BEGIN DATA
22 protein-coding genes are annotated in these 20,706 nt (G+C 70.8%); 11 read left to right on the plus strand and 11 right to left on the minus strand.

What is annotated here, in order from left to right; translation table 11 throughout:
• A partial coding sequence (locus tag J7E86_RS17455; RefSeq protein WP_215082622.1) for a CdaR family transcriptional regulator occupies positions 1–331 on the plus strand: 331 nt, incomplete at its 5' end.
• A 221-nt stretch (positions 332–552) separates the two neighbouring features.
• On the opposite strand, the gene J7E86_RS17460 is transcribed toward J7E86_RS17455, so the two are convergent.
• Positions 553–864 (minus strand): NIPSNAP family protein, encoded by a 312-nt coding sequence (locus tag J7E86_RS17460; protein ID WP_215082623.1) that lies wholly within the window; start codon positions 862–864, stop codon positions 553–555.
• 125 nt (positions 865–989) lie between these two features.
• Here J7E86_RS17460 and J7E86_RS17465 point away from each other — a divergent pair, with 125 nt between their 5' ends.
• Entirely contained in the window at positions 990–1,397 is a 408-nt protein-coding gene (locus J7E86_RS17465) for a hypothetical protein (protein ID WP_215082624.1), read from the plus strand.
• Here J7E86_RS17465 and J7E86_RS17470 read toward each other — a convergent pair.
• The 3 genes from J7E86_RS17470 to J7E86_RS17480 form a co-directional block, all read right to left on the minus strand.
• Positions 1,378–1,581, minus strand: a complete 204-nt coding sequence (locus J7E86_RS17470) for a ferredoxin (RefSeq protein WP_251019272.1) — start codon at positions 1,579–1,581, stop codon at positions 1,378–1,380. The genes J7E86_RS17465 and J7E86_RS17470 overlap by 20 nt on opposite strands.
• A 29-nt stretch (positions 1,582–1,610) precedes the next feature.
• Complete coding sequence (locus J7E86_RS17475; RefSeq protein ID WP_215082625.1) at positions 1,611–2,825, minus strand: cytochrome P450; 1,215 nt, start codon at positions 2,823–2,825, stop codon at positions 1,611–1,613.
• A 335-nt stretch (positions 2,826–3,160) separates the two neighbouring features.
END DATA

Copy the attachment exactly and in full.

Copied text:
22 protein-coding genes are annotated in these 20,706 nt (G+C 70.8%); 11 read left to right on the plus strand and 11 right to left on the minus strand.

What is annotated here, in order from left to right; translation table 11 throughout:
• A partial coding sequence (locus tag J7E86_RS17455; RefSeq protein WP_215082622.1) for a CdaR family transcriptional regulator occupies positions 1–331 on the plus strand: 331 nt, incomplete at its 5' end.
• A 221-nt stretch (positions 332–552) separates the two neighbouring features.
• On the opposite strand, the gene J7E86_RS17460 is transcribed toward J7E86_RS17455, so the two are convergent.
• Positions 553–864 (minus strand): NIPSNAP family protein, encoded by a 312-nt coding sequence (locus tag J7E86_RS17460; protein ID WP_215082623.1) that lies wholly within the window; start codon positions 862–864, stop codon positions 553–555.
• 125 nt (positions 865–989) lie between these two features.
• Here J7E86_RS17460 and J7E86_RS17465 point away from each other — a divergent pair, with 125 nt between their 5' ends.
• Entirely contained in the window at positions 990–1,397 is a 408-nt protein-coding gene (locus J7E86_RS17465) for a hypothetical protein (protein ID WP_215082624.1), read from the plus strand.
• Here J7E86_RS17465 and J7E86_RS17470 read toward each other — a convergent pair.
• The 3 genes from J7E86_RS17470 to J7E86_RS17480 form a co-directional block, all read right to left on the minus strand.
• Positions 1,378–1,581, minus strand: a complete 204-nt coding sequence (locus J7E86_RS17470) for a ferredoxin (RefSeq protein WP_251019272.1) — start codon at positions 1,579–1,581, stop codon at positions 1,378–1,380. The genes J7E86_RS17465 and J7E86_RS17470 overlap by 20 nt on opposite strands.
• A 29-nt stretch (positions 1,582–1,610) precedes the next feature.
• Complete coding sequence (locus J7E86_RS17475; RefSeq protein ID WP_215082625.1) at positions 1,611–2,825, minus strand: cytochrome P450; 1,215 nt, start codon at positions 2,823–2,825, stop codon at positions 1,611–1,613.
• A 335-nt stretch (positions 2,826–3,160) separates the two neighbouring features.